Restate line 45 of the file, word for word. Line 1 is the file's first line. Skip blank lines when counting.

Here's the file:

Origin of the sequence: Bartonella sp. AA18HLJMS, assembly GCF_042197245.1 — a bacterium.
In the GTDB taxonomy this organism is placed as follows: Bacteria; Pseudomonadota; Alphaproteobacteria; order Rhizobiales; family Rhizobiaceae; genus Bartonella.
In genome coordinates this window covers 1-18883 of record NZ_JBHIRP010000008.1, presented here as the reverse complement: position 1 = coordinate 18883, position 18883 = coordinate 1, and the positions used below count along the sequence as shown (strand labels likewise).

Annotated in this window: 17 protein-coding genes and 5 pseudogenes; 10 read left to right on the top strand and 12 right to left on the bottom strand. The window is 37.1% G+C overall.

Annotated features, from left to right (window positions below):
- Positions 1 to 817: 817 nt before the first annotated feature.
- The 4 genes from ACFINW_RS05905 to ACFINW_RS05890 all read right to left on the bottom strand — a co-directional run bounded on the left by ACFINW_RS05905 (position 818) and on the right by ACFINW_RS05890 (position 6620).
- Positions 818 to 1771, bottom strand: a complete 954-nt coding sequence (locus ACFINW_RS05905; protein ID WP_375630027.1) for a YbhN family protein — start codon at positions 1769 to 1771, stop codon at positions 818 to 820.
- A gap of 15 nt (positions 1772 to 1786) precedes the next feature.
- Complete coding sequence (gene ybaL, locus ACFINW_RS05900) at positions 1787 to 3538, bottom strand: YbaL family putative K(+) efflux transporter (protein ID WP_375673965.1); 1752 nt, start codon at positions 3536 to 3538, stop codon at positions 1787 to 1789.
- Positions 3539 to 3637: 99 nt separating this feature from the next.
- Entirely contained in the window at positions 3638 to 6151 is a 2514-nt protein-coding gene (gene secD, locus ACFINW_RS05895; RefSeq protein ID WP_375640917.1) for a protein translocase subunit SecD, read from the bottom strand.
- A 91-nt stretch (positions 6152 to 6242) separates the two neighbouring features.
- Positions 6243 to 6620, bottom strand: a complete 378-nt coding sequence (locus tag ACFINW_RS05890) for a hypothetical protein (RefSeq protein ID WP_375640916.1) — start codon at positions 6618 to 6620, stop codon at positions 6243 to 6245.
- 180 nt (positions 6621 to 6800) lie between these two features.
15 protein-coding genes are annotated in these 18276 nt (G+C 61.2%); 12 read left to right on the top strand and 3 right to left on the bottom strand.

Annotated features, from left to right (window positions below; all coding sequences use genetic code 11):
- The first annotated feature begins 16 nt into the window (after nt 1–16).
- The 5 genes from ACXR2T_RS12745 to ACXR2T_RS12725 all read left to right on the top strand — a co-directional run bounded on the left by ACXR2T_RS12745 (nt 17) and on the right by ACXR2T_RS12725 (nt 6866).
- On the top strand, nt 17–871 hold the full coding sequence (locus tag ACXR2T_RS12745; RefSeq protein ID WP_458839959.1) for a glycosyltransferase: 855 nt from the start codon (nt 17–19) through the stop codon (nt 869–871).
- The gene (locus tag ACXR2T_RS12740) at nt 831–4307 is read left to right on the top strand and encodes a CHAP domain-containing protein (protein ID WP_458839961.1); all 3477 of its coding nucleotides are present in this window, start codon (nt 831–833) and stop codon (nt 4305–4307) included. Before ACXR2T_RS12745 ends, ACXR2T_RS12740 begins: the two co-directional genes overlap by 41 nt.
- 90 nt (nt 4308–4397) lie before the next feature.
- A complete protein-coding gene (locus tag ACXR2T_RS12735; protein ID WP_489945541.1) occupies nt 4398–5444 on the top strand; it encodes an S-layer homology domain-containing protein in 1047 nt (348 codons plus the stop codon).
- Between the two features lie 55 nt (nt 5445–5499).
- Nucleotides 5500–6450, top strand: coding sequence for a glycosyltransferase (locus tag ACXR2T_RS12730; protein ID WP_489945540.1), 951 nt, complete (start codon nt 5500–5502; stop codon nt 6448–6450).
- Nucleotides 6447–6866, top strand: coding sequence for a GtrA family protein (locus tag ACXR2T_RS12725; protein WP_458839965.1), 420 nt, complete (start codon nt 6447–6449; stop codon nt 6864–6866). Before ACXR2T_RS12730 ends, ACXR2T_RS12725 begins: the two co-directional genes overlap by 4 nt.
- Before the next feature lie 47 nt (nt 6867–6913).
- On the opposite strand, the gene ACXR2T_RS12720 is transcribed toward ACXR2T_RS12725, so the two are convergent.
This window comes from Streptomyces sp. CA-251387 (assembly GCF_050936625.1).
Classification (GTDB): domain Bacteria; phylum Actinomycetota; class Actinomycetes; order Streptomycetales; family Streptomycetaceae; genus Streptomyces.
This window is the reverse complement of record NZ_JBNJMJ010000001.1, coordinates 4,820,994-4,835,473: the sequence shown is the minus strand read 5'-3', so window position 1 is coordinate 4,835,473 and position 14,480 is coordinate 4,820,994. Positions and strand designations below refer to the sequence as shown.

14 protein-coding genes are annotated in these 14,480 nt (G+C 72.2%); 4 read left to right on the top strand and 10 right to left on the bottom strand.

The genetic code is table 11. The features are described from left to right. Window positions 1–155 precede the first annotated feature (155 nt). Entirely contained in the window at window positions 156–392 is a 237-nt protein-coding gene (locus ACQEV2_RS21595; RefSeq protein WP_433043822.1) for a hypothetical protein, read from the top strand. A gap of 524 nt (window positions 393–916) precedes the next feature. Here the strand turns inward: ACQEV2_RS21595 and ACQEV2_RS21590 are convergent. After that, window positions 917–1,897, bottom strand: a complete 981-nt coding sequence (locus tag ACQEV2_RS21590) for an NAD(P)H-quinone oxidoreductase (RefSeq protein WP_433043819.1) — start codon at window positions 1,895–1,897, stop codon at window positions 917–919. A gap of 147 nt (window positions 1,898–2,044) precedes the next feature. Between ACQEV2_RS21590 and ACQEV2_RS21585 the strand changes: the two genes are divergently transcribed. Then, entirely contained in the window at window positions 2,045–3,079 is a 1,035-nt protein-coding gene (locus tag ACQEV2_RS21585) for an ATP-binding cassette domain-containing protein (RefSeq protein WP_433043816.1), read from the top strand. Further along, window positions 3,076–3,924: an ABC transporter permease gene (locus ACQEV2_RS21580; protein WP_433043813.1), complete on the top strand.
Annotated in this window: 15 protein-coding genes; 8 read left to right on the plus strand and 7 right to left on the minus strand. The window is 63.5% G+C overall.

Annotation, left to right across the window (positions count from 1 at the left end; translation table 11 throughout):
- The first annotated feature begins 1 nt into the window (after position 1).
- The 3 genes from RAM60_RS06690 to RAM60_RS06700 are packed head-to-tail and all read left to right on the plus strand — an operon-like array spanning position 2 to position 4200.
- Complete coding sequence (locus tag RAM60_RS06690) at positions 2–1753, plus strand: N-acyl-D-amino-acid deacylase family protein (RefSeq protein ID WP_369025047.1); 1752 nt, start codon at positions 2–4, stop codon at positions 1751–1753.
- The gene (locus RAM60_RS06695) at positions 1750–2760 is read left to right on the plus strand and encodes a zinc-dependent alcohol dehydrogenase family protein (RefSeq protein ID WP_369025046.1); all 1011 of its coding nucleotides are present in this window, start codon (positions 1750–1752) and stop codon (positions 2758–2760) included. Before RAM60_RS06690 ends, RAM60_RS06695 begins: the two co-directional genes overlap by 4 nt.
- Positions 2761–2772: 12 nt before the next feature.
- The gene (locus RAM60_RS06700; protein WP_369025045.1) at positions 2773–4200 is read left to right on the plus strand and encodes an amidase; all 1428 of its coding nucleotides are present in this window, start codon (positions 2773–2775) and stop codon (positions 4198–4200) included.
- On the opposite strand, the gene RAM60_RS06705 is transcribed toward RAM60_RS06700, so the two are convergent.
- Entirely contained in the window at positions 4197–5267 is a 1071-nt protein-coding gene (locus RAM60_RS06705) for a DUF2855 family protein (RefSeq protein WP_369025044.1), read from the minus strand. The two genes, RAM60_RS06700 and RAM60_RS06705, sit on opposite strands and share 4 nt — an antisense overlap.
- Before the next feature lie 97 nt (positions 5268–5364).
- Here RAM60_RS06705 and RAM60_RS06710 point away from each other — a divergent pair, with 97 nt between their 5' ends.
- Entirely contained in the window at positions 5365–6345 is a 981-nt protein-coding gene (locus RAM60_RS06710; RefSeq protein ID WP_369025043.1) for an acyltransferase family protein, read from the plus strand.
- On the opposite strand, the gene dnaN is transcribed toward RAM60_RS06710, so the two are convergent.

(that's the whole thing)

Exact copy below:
- Here RAM60_RS06705 and RAM60_RS06710 point away from each other — a divergent pair, with 97 nt between their 5' ends.